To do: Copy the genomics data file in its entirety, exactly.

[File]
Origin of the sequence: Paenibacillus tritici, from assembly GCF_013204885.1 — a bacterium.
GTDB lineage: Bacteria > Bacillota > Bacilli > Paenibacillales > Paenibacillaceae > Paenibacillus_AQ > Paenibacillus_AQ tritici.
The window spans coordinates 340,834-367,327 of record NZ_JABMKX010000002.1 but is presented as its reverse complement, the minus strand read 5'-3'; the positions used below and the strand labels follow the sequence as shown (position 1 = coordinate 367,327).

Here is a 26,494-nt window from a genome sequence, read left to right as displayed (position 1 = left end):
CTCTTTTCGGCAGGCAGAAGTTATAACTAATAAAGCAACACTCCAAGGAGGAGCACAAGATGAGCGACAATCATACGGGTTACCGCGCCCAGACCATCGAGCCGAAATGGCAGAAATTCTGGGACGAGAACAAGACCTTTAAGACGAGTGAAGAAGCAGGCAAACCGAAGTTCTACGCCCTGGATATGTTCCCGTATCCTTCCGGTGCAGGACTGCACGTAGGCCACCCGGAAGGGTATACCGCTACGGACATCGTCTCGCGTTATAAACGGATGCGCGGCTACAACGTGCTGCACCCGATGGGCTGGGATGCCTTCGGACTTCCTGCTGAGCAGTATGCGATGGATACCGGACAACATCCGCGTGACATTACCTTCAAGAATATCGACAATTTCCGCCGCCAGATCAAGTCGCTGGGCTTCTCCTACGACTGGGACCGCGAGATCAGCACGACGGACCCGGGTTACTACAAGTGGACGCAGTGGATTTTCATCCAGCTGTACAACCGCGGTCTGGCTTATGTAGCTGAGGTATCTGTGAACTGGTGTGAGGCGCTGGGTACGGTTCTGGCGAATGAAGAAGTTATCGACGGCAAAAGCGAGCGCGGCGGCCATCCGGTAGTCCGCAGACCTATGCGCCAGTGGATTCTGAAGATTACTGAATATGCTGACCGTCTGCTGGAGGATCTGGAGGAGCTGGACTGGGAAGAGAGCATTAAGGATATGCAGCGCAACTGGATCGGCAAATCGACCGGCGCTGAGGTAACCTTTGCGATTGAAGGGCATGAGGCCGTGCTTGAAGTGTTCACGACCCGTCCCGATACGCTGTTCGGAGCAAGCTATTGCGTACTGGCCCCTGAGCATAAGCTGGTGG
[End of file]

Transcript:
Origin of the sequence: Paenibacillus tritici, from assembly GCF_013204885.1 — a bacterium.
GTDB lineage: Bacteria > Bacillota > Bacilli > Paenibacillales > Paenibacillaceae > Paenibacillus_AQ > Paenibacillus_AQ tritici.
The window spans coordinates 340,834-367,327 of record NZ_JABMKX010000002.1 but is presented as its reverse complement, the minus strand read 5'-3'; the positions used below and the strand labels follow the sequence as shown (position 1 = coordinate 367,327).

Here is a 26,494-nt window from a genome sequence, read left to right as displayed (position 1 = left end):
CTCTTTTCGGCAGGCAGAAGTTATAACTAATAAAGCAACACTCCAAGGAGGAGCACAAGATGAGCGACAATCATACGGGTTACCGCGCCCAGACCATCGAGCCGAAATGGCAGAAATTCTGGGACGAGAACAAGACCTTTAAGACGAGTGAAGAAGCAGGCAAACCGAAGTTCTACGCCCTGGATATGTTCCCGTATCCTTCCGGTGCAGGACTGCACGTAGGCCACCCGGAAGGGTATACCGCTACGGACATCGTCTCGCGTTATAAACGGATGCGCGGCTACAACGTGCTGCACCCGATGGGCTGGGATGCCTTCGGACTTCCTGCTGAGCAGTATGCGATGGATACCGGACAACATCCGCGTGACATTACCTTCAAGAATATCGACAATTTCCGCCGCCAGATCAAGTCGCTGGGCTTCTCCTACGACTGGGACCGCGAGATCAGCACGACGGACCCGGGTTACTACAAGTGGACGCAGTGGATTTTCATCCAGCTGTACAACCGCGGTCTGGCTTATGTAGCTGAGGTATCTGTGAACTGGTGTGAGGCGCTGGGTACGGTTCTGGCGAATGAAGAAGTTATCGACGGCAAAAGCGAGCGCGGCGGCCATCCGGTAGTCCGCAGACCTATGCGCCAGTGGATTCTGAAGATTACTGAATATGCTGACCGTCTGCTGGAGGATCTGGAGGAGCTGGACTGGGAAGAGAGCATTAAGGATATGCAGCGCAACTGGATCGGCAAATCGACCGGCGCTGAGGTAACCTTTGCGATTGAAGGGCATGAGGCCGTGCTTGAAGTGTTCACGACCCGTCCCGATACGCTGTTCGGAGCAAGCTATTGCGTACTGGCCCCTGAGCATAAGCTGGTGG